With the extension of Syracuse head coach Jim Boeheim beyond next season, there has been a lot of discussion regarding his patented 2-3 zone. Specifically, there is a narrative that it is no longer effective and does not work in modern college basketball due to the poor performance of the Orange defense this season.
But when you look at the numbers, it is clear that is more the exception than the rule. In fact, when you look across college basketball, more and more zone is being played. Look at Coach K at Duke as one example. He has implemented and used more zone than he ever has. This after spending time with Boeheim as part of USA Basketball.
We went back 10 years to break down the numbers and looked at three key defensive metrics. Field goal percentage defense, three-point field percentage defense and turnovers forced per game. We looked at the raw numbers and their ranking within college basketball for that given year.
|Season||FG%||FG% Rk||3PT%||3PT% Rk||TOs||TO Rk|
The stats tell an interesting story. In the last 10 years, Syracuse has been in the top 60 in field goal percentage defense seven times. They have been top 50 in three-point percentage defense seven times as well. So what does this mean? Their defense this past season was more the exception than the rule.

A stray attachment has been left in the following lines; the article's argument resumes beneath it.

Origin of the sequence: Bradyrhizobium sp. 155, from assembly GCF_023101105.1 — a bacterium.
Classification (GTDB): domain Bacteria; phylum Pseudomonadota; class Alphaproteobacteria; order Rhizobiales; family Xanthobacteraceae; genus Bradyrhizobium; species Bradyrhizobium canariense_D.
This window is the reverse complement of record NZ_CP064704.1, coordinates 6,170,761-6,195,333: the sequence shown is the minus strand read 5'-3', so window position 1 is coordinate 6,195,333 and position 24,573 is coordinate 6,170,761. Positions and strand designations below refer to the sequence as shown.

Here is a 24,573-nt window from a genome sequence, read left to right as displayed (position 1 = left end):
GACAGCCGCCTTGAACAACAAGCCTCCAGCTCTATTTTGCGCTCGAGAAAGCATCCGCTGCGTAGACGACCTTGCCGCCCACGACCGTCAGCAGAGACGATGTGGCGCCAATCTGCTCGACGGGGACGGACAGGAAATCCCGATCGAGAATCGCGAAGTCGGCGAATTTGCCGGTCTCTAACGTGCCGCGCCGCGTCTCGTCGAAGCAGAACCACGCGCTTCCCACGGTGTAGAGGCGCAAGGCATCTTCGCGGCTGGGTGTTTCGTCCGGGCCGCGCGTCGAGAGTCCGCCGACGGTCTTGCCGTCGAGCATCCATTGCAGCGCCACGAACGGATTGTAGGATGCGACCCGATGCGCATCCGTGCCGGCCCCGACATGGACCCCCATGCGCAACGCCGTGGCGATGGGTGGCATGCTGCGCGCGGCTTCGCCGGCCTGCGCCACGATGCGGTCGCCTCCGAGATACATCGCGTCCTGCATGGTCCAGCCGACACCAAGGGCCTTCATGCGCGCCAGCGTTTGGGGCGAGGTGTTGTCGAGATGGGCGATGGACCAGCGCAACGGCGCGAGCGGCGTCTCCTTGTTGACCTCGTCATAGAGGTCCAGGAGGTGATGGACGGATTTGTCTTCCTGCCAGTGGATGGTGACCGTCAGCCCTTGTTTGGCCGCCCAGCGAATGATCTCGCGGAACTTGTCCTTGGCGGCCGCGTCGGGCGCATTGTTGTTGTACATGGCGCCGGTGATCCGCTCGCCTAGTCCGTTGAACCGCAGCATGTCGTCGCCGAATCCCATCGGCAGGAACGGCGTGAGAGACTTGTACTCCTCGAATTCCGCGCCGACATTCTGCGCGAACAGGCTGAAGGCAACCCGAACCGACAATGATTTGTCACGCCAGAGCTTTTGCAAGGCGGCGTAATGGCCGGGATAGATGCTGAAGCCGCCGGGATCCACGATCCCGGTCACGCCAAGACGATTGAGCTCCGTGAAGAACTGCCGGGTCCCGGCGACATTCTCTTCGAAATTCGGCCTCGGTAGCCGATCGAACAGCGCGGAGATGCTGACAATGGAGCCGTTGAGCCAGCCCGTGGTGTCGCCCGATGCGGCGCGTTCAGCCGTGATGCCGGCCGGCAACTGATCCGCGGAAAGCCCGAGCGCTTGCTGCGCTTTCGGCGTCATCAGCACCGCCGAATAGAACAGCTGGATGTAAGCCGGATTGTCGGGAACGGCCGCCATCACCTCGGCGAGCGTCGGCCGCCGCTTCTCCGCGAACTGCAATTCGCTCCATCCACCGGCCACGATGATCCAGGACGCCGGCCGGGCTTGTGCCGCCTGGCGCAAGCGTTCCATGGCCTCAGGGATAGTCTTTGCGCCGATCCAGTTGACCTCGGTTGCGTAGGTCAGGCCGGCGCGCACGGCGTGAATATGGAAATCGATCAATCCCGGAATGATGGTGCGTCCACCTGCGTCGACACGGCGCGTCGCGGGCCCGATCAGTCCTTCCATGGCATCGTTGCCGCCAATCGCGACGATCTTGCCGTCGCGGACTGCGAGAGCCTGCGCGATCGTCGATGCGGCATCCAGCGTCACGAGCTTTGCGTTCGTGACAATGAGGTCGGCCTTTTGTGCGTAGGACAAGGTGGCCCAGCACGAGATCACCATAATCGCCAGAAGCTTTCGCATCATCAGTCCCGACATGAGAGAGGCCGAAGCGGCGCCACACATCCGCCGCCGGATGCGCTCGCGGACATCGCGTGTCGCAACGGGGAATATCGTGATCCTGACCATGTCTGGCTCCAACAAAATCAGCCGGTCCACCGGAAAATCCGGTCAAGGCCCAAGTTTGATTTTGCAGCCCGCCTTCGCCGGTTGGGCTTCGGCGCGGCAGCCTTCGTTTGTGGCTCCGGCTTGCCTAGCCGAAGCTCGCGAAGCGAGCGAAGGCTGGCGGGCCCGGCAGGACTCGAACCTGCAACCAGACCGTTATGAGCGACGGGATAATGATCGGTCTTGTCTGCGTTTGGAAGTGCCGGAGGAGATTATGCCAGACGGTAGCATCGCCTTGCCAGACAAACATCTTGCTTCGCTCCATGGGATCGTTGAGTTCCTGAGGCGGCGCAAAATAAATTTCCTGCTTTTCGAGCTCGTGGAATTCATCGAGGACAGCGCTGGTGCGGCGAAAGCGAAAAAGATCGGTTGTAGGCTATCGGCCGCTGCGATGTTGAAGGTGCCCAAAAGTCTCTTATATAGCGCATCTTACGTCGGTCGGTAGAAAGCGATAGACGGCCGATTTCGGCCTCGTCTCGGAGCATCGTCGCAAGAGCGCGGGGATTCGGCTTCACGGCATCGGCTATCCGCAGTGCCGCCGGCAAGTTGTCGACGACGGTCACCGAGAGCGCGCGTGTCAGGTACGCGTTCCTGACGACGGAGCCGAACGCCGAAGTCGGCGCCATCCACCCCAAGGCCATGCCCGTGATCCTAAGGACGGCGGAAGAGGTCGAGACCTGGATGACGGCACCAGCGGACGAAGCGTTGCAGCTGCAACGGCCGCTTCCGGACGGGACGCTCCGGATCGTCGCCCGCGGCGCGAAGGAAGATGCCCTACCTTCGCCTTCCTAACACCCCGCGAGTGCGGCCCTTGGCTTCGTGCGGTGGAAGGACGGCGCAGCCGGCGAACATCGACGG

It was the worst in the last ten years in terms of field goal percentage defense and third worst in terms of three-point defense. But the numbers outside of the few exceptions are quite favorable to the zone. Not only in the raw numbers but in the national ranking.
In the last few years, the defense was not as strong as in the previous few. That is due more because of the personnel rather than the system itself. Look at the Final Four run in the 2015-16 season. They were 13th in the country in field goal percentage defense. As the game evolves more and more into shooting game, the zone is actually quite effective at defending the three-point arc.
With proper rotations and the guards getting out on shooters, they push opponents out further than desired. It causes teams to take longer, contested shots when working. When players do not keep their hands up or get out on shooters, it allows open looks and uncontested jumpers.
The point is, the system is not broken. The zone is not the problem. Rather the execution of it.
So with Boeheim set to be running the show for the foreseeable future, the zone will be the Orange's primary defense. And there is no reason to believe, based on past results, it cannot get back to what it has been the vast majority of the time. A stifling defense that forces teams into bad shots and help Syracuse win games.